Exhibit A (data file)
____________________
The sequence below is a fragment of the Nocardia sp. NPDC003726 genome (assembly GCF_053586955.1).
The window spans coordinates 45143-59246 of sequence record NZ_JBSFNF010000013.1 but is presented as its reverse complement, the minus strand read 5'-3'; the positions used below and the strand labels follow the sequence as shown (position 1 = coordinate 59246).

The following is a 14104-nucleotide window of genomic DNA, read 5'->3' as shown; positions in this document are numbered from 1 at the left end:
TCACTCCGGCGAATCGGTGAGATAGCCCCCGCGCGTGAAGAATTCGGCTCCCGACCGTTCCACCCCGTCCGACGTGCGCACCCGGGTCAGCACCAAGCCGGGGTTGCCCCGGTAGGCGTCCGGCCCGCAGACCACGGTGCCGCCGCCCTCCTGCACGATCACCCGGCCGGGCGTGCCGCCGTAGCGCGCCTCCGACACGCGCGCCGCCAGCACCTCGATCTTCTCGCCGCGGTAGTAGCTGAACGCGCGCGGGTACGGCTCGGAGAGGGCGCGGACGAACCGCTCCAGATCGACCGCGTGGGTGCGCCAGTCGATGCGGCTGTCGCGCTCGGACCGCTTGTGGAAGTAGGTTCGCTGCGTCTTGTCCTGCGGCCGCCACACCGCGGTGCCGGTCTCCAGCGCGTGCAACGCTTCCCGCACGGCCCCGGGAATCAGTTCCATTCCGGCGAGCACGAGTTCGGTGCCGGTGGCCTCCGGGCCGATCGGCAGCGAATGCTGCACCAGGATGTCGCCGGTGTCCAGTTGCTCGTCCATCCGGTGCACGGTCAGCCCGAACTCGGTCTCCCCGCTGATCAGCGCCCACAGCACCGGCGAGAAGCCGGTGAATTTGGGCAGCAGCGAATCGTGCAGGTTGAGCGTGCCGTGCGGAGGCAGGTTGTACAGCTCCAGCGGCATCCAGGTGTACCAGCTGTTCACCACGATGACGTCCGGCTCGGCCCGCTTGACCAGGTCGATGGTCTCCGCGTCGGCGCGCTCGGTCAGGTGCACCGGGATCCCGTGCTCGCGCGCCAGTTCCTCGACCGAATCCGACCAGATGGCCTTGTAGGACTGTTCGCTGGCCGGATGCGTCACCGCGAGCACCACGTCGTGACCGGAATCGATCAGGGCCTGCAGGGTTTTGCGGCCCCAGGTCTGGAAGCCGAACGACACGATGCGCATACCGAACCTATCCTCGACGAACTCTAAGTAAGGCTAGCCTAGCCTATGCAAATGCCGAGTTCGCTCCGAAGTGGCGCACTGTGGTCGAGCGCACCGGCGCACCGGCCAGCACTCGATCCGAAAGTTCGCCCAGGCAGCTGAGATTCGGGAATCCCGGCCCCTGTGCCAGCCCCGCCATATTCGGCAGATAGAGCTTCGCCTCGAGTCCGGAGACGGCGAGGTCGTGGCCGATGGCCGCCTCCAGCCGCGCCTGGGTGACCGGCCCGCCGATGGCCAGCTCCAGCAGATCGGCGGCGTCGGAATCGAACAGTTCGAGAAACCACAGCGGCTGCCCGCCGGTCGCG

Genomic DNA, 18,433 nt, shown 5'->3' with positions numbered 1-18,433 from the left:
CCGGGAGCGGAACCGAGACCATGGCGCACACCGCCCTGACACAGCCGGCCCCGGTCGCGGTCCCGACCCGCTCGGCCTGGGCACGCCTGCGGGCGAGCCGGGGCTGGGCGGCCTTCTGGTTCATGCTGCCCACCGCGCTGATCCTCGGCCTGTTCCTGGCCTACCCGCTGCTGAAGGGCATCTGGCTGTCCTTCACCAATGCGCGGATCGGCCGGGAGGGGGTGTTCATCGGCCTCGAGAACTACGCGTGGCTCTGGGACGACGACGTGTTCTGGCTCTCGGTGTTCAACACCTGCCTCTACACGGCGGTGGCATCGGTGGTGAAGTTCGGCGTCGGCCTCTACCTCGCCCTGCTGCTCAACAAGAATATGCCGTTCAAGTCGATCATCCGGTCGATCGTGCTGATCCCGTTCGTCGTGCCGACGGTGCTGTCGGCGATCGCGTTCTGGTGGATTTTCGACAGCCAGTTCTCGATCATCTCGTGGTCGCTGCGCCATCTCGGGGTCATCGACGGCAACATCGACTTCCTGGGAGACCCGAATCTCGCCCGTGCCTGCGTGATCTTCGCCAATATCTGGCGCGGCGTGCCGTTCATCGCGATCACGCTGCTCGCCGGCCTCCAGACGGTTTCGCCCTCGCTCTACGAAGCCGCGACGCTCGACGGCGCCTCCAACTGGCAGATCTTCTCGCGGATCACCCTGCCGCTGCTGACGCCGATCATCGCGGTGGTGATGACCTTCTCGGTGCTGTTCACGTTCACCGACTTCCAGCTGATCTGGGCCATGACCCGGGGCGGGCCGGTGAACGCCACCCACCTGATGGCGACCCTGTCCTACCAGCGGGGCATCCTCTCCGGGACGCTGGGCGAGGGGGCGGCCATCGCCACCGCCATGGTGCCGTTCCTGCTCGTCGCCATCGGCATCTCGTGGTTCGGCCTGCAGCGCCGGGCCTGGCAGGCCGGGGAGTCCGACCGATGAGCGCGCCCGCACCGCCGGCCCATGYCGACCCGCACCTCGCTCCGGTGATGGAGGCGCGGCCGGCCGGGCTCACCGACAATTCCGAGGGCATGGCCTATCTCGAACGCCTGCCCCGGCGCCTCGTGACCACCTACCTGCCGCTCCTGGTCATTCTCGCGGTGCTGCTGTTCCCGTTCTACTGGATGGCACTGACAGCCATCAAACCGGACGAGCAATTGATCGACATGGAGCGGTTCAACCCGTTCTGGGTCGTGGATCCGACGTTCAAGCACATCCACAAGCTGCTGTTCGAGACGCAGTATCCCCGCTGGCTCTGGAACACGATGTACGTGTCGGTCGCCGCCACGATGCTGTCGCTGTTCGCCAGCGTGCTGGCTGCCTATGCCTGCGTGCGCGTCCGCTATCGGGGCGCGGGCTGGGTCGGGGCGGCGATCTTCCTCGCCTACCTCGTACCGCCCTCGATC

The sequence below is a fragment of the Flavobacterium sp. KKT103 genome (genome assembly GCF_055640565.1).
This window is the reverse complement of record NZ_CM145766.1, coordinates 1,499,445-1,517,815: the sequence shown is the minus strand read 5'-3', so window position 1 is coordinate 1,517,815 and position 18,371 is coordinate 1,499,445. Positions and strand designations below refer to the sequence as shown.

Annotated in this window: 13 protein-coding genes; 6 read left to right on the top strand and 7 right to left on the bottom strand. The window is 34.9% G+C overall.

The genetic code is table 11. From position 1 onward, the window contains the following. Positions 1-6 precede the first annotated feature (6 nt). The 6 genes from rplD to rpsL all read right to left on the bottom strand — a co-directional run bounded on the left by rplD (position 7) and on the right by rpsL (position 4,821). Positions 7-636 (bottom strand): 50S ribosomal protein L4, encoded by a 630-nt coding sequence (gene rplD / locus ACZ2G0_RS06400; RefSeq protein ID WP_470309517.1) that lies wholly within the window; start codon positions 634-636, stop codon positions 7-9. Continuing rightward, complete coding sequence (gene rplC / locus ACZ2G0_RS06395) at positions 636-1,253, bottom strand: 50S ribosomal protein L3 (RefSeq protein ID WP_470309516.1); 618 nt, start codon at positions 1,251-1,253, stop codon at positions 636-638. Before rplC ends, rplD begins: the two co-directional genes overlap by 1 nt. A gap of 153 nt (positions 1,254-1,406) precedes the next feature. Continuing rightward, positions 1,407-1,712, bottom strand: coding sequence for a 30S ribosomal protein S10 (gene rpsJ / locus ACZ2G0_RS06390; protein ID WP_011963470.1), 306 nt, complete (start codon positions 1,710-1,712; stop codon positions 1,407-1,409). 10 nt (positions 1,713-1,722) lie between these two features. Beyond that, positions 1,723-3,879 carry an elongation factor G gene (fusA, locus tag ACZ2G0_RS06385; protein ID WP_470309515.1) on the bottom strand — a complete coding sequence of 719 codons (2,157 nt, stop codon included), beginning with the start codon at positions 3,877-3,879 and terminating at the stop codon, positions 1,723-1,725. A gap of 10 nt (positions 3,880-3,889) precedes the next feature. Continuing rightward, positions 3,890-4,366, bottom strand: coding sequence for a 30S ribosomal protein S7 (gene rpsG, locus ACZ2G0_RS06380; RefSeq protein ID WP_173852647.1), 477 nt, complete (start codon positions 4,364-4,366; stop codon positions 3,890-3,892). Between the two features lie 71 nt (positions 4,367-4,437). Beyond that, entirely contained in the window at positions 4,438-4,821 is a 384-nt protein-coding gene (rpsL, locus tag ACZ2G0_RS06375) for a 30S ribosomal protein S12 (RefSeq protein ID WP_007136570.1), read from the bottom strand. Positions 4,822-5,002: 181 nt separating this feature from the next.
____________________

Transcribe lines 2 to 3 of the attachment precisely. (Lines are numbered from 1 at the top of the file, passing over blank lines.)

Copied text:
The window spans coordinates 45143-59246 of sequence record NZ_JBSFNF010000013.1 but is presented as its reverse complement, the minus strand read 5'-3'; the positions used below and the strand labels follow the sequence as shown (position 1 = coordinate 59246).

The following is a 14104-nucleotide window of genomic DNA, read 5'->3' as shown; positions in this document are numbered from 1 at the left end: